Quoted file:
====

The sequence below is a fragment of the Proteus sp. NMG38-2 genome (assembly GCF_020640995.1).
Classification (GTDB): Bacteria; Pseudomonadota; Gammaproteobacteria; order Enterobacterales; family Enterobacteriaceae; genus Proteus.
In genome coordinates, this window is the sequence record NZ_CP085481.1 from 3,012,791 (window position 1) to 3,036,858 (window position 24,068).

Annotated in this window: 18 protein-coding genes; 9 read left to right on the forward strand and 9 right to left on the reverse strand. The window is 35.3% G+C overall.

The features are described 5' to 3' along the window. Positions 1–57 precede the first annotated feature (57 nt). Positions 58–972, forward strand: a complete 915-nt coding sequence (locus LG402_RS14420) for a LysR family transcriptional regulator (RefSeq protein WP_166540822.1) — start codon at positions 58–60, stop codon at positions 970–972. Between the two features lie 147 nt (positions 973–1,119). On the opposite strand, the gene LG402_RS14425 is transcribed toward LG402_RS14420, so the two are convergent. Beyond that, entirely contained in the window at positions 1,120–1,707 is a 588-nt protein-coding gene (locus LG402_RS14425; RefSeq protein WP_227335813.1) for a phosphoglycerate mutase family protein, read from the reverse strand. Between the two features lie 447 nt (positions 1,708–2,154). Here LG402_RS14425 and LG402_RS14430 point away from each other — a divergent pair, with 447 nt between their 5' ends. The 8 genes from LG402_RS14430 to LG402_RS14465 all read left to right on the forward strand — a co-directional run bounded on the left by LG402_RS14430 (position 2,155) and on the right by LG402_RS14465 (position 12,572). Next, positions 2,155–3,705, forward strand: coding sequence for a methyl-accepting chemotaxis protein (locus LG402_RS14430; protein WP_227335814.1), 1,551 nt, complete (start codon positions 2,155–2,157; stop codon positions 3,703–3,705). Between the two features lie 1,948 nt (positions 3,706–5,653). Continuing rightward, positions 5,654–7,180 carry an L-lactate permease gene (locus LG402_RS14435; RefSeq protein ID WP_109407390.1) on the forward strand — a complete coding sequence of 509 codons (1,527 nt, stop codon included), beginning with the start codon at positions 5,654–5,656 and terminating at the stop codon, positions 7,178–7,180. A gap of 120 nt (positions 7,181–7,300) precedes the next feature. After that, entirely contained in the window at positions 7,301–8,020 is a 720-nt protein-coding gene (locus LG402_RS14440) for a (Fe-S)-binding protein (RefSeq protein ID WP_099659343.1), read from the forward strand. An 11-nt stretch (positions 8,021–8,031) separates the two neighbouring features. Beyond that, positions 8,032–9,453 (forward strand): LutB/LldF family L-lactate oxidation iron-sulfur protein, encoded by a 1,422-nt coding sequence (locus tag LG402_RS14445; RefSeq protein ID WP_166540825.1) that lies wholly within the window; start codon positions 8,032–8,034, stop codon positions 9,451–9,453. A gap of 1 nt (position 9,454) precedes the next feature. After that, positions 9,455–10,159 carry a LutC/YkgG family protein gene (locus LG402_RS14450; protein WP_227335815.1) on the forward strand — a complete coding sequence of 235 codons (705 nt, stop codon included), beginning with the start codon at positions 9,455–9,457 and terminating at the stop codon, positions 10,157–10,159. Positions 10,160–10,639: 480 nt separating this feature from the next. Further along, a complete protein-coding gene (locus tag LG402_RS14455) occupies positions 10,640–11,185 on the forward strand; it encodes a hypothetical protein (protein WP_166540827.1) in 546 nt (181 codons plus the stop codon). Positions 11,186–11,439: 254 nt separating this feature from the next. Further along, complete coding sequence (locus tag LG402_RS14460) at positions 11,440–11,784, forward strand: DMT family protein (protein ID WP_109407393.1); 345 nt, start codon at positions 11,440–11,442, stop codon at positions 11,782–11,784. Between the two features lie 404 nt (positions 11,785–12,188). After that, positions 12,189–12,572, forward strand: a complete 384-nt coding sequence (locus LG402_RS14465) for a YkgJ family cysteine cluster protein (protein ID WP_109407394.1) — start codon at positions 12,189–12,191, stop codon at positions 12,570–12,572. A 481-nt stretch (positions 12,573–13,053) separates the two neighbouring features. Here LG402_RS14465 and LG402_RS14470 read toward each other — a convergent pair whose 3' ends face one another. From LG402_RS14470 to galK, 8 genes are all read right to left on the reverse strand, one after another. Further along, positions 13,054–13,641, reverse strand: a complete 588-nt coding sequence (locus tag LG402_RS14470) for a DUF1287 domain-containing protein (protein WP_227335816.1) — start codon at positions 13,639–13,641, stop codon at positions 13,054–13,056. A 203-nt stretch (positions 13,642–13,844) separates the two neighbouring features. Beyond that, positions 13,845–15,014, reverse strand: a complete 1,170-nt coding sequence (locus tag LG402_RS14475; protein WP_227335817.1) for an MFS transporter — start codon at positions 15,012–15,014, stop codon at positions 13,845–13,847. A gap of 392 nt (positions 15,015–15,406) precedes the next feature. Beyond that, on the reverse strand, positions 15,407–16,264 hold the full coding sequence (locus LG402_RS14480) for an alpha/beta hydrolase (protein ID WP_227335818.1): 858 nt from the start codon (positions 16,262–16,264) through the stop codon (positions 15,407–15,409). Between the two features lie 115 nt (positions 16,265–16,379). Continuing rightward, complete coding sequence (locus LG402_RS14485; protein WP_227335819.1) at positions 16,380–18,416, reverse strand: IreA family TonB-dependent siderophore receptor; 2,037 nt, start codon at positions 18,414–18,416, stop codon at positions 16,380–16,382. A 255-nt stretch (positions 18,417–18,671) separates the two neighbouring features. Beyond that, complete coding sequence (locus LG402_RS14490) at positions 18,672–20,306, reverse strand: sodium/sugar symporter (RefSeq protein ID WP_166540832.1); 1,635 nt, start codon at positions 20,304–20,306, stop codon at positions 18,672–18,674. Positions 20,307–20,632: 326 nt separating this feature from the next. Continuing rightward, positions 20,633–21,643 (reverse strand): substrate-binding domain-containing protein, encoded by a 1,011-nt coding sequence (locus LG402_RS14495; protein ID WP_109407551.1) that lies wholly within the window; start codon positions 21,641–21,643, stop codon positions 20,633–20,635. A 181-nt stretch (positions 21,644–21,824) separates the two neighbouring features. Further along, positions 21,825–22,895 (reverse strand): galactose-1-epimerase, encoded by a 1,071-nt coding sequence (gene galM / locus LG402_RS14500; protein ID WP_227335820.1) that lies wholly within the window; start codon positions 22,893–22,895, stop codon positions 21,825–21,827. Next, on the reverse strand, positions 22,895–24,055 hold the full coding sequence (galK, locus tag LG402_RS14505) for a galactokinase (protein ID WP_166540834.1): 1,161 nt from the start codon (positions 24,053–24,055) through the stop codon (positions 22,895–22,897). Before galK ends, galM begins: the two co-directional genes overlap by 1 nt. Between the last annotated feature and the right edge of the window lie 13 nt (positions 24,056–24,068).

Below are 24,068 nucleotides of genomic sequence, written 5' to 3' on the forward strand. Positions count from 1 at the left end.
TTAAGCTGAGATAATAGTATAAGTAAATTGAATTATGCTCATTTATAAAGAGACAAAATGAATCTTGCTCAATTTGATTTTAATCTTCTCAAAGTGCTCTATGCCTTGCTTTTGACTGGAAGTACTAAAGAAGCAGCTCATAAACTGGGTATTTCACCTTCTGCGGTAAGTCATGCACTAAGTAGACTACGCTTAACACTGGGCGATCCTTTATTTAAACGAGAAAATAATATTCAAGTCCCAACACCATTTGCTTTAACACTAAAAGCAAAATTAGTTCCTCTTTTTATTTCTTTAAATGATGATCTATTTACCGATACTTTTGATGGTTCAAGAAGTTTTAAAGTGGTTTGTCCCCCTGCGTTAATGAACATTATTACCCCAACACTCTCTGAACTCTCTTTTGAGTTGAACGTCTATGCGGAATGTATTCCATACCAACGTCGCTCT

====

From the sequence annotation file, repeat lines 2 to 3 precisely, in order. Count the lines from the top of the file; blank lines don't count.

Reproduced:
Classification (GTDB): Bacteria; Pseudomonadota; Gammaproteobacteria; order Enterobacterales; family Enterobacteriaceae; genus Proteus.
In genome coordinates, this window is the sequence record NZ_CP085481.1 from 3,012,791 (window position 1) to 3,036,858 (window position 24,068).